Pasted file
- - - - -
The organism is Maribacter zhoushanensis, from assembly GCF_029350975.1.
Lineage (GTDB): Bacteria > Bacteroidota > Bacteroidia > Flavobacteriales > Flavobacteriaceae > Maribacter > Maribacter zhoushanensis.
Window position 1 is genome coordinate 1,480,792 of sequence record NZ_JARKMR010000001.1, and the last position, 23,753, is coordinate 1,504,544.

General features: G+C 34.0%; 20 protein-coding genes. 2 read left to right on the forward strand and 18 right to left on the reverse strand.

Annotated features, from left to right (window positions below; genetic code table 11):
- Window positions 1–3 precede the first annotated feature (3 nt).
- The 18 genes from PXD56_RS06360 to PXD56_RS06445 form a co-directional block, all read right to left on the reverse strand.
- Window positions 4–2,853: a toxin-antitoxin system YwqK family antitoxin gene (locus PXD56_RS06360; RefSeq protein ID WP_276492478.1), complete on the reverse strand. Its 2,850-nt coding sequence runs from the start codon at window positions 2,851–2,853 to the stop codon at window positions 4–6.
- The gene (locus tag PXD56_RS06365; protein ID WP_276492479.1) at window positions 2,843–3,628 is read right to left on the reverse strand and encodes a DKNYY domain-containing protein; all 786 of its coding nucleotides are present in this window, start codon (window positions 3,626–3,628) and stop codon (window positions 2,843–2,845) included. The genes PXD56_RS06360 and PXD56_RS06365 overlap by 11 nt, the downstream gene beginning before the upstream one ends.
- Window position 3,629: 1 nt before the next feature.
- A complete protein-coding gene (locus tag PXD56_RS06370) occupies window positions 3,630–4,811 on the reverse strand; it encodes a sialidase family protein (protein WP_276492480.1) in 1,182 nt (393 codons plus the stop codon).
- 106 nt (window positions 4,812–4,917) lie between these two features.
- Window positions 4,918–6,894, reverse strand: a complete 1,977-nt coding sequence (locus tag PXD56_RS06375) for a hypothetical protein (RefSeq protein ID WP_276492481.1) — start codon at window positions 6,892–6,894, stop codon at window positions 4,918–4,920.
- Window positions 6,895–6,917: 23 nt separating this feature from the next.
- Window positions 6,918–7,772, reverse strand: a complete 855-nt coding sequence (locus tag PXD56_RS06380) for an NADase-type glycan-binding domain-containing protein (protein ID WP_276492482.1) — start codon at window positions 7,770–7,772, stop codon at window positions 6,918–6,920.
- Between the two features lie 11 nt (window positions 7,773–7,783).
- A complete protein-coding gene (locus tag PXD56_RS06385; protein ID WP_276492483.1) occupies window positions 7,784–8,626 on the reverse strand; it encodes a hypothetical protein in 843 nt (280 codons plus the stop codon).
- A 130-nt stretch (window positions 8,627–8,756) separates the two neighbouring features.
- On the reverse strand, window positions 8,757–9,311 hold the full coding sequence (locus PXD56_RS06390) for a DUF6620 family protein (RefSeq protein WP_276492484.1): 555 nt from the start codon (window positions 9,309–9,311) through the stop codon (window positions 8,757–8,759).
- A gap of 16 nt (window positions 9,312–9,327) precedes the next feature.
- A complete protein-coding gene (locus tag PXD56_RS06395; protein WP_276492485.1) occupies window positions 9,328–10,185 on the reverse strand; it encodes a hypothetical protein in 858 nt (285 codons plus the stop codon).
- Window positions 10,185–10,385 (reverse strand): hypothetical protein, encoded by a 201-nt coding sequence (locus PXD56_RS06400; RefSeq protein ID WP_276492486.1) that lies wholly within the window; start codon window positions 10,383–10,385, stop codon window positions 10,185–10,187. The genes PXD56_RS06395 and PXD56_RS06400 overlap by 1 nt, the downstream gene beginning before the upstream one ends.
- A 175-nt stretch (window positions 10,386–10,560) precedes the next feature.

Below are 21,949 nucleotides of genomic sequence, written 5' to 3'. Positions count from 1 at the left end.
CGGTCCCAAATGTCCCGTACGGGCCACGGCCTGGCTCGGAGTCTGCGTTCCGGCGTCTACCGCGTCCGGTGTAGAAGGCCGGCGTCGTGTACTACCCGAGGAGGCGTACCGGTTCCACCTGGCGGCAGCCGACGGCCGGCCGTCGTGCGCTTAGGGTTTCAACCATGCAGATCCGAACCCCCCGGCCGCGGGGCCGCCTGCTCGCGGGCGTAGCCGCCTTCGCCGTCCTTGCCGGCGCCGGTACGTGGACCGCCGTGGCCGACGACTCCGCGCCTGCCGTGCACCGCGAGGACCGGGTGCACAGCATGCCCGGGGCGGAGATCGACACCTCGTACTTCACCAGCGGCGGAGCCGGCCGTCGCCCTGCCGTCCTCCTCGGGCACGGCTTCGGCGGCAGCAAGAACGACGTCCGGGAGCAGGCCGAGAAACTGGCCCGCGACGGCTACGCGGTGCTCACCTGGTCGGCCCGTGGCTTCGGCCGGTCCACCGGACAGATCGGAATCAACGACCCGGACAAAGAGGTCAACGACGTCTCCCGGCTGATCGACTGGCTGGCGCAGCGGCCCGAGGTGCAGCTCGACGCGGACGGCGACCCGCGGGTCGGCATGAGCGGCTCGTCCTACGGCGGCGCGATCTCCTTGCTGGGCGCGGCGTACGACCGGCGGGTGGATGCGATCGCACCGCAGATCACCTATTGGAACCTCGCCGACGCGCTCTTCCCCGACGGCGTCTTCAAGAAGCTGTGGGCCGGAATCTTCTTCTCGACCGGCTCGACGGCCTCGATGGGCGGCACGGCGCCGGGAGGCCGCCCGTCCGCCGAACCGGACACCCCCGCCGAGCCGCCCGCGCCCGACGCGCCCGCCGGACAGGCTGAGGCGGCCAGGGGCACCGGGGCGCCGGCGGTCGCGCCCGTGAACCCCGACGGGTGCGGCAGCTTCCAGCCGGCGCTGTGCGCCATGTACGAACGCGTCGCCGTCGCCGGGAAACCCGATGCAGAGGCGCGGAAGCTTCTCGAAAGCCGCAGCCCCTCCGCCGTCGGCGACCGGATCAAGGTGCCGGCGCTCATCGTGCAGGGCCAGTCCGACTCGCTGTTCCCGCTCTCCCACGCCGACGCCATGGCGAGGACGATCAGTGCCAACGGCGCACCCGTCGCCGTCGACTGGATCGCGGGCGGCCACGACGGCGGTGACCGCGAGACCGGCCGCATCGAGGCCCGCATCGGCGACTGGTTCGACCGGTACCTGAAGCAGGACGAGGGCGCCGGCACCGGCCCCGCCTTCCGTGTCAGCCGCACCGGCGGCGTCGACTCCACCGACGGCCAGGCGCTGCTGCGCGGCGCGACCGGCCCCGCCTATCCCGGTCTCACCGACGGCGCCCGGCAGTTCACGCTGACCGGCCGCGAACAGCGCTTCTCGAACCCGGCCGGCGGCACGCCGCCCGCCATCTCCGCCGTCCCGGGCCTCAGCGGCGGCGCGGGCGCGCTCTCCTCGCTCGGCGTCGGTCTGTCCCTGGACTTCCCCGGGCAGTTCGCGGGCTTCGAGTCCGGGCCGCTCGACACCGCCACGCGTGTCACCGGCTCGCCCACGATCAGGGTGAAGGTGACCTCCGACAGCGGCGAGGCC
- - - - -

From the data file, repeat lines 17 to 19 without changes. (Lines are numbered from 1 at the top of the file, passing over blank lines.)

- A complete protein-coding gene (locus tag PXD56_RS06385; protein ID WP_276492483.1) occupies window positions 7,784–8,626 on the reverse strand; it encodes a hypothetical protein in 843 nt (280 codons plus the stop codon).
- A 130-nt stretch (window positions 8,627–8,756) separates the two neighbouring features.
- On the reverse strand, window positions 8,757–9,311 hold the full coding sequence (locus PXD56_RS06390) for a DUF6620 family protein (RefSeq protein WP_276492484.1): 555 nt from the start codon (window positions 9,309–9,311) through the stop codon (window positions 8,757–8,759).